First recognized in 2009, the CDC designates March as Brain Injury Awareness Month in order to “protect kids and teens by raising awareness and informing action to improve prevention, recognition, and response to concussion and other serious brain injuries.”  This year, the awareness month has been entitled “HEADS UP!”, as it primarily involves educational activities about concussion diagnosis and treatment.  As information regarding the month’s Awareness activities becomes available, this blog will update this post.  (View this year’s Facebook page about the month.)

Update: Tax Returns Could Trump Trump’s Philanthropy Claims

Donald Trump often speaks of all the donations he makes to various charities.  In January, Trump held a fundraiser for at least 40 veterans-focused nonprofits, which raised $4.5, $5.5, $5.6 or $6 million, depended on which member of his staff you ask and when you ask them.  Some of this money was donated by Trump himself, with the majority of the money coming from fundraiser attendees.  The Bob Woodruff Foundation received a check for $75,000, which Woodruff said, “We can put it to very good use to help our vets and their families.” Also, in May, “[Trump] gave $1 million to a nonprofit group helping veterans’ families.”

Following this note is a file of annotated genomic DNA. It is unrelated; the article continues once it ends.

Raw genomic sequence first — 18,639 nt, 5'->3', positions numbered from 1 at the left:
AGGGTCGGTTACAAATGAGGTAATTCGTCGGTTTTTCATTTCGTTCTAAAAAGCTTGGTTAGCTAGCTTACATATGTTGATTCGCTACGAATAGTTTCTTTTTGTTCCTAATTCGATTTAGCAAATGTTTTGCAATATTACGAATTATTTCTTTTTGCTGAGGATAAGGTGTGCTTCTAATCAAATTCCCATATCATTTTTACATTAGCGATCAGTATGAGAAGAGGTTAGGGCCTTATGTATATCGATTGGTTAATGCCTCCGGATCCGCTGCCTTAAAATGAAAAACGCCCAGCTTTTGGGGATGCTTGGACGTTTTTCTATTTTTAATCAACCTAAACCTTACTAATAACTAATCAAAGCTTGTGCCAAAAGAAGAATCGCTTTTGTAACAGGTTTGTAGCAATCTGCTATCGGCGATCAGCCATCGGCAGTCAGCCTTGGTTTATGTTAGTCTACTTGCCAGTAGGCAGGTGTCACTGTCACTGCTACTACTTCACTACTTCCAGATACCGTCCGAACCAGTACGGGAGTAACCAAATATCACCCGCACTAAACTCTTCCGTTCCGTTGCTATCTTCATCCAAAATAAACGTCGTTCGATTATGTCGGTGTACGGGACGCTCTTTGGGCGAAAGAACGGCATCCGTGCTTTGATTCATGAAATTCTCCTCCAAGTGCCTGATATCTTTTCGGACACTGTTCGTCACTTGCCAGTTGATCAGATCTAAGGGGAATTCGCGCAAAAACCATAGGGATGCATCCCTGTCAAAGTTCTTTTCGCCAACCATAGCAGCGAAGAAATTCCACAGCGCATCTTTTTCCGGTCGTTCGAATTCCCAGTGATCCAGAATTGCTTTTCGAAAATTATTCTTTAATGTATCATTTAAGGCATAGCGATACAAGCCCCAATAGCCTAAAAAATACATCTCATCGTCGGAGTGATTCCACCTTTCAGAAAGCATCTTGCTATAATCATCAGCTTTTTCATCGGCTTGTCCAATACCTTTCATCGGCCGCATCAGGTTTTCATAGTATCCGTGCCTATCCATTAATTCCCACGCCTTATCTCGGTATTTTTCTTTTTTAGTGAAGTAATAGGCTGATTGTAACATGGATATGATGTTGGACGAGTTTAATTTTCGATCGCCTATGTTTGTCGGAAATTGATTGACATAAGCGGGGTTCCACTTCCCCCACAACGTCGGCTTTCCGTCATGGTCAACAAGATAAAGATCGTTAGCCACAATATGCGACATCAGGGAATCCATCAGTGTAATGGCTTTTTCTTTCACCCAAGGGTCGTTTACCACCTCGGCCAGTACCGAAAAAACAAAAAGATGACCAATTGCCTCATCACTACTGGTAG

Recently, The Wall Street Journal looked into the history of donations from the self-proclaimed philanthropist to all charities throughout the years.  The title of the article that followed this investigation is “Trump promised millions to charity.  We found less than $10,000 over 7 years.”  (I think the title of this story explains the findings of the Journal, although it can neither be proven nor repudiated without Trump’s tax returns.)

Update: In March 2017, head of the Congressional Brain Injury Task Force, Pascrell, 163 Bipartisan Colleagues [Called] on Congress to Request Trump Tax Returns.  In actuality, the call for tax returns was only requested by two Republicans, Mark Sanford (R-SC) and Walter B. Jones (R-NC).  However, the request must be approved by the Senate Finance Committee and the Ways and Mean Committee, who are chaired by Orrin Hatch (R-UT) and Kevin Brady (R-TX), respectively, to submit a formal request to the Secretary of the Treasury.